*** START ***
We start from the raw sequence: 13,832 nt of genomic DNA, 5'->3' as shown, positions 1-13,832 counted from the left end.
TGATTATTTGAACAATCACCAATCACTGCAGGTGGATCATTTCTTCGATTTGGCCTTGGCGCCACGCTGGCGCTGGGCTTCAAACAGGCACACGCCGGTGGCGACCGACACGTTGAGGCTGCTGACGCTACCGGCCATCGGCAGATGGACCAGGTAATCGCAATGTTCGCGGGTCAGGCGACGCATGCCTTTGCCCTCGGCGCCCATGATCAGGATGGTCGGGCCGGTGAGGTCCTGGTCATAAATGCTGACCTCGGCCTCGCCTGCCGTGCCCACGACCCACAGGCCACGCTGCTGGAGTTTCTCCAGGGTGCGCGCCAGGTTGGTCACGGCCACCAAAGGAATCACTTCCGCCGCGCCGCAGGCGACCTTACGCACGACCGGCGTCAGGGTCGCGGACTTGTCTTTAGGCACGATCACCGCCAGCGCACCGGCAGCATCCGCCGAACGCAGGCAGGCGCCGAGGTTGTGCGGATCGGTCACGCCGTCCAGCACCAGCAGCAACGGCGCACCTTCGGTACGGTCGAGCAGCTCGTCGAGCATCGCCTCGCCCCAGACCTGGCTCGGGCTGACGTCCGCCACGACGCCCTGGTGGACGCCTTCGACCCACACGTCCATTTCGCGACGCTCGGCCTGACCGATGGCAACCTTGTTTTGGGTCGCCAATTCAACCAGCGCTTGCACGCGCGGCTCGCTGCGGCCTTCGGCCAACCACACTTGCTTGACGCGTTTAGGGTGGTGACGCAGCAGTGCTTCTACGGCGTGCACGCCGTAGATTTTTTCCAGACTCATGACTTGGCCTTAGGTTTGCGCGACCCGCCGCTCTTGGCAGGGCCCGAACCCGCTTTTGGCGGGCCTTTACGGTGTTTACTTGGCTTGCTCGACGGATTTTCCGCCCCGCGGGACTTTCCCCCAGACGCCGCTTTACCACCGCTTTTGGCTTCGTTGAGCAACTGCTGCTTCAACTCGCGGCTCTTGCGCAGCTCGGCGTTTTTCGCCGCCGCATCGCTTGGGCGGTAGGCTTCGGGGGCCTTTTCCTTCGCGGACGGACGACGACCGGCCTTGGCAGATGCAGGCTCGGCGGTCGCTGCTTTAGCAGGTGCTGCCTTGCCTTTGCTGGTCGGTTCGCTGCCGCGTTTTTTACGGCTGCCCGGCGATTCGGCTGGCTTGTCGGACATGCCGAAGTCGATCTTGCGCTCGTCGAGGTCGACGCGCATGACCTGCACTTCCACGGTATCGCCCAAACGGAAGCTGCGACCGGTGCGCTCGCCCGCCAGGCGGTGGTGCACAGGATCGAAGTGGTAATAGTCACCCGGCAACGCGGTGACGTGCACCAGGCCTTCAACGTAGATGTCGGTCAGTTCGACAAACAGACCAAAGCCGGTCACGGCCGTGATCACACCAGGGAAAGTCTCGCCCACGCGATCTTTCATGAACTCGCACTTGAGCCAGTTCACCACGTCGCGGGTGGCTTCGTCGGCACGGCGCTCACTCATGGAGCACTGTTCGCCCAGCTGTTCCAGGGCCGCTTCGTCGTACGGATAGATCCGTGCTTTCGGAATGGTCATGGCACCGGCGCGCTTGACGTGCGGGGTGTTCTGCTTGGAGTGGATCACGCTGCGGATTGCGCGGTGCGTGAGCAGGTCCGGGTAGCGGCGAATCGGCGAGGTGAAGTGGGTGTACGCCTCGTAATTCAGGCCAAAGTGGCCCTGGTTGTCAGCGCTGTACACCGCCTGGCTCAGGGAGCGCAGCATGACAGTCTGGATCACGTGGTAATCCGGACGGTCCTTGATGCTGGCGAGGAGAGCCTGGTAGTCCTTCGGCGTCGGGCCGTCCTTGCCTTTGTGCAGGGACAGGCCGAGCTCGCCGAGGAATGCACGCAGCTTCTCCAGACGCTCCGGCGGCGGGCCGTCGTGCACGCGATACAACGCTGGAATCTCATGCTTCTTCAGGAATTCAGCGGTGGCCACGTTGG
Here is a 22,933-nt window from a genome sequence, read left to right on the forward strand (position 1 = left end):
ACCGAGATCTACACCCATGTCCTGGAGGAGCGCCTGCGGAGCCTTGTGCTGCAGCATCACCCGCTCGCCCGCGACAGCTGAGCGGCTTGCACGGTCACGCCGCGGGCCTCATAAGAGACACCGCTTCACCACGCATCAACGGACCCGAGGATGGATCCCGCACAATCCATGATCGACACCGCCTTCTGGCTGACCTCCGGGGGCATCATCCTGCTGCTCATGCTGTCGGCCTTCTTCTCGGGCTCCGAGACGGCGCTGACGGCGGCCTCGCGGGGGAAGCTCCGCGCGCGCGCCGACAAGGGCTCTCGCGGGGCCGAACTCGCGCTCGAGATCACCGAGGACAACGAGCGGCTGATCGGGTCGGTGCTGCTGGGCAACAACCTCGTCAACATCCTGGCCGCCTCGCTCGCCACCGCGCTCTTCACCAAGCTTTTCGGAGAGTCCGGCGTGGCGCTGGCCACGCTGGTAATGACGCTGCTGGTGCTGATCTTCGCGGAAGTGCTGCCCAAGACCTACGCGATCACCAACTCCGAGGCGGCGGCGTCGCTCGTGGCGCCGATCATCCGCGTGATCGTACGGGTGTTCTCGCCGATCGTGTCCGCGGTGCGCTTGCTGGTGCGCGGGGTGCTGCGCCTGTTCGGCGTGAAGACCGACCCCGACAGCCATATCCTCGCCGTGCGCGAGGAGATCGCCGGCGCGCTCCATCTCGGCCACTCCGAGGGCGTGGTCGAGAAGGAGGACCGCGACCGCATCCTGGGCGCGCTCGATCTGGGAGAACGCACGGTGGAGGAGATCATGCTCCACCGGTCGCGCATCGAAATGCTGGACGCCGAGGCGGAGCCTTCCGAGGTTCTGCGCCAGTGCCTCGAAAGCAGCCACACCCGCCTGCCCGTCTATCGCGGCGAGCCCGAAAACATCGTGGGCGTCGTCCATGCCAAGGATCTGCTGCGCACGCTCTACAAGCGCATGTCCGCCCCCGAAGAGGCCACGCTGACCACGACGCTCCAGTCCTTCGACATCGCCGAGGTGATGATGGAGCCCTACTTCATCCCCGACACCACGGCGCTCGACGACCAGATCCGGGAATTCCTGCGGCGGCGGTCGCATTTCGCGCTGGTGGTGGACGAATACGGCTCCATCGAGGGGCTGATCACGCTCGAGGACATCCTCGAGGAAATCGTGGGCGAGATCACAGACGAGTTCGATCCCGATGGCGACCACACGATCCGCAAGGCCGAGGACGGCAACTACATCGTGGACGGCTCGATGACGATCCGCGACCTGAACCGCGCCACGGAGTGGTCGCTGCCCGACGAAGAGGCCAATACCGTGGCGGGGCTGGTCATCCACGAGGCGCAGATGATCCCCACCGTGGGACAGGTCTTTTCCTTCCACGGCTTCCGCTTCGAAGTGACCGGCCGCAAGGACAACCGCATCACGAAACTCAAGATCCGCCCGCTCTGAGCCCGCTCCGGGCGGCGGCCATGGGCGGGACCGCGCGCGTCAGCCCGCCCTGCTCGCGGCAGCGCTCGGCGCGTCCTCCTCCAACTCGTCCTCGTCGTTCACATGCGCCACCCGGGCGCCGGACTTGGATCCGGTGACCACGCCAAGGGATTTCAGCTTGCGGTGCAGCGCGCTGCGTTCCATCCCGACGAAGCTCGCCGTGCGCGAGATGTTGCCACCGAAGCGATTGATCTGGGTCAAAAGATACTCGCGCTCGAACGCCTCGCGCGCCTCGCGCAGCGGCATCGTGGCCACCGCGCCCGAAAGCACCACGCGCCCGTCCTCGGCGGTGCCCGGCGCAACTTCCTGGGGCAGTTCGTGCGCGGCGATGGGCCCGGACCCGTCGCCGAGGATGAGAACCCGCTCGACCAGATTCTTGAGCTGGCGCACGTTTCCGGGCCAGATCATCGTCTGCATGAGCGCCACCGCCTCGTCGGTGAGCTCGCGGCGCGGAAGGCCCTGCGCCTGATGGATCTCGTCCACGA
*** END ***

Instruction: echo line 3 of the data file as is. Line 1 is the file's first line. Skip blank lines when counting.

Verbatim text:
Here is a 22,933-nt window from a genome sequence, read left to right on the forward strand (position 1 = left end):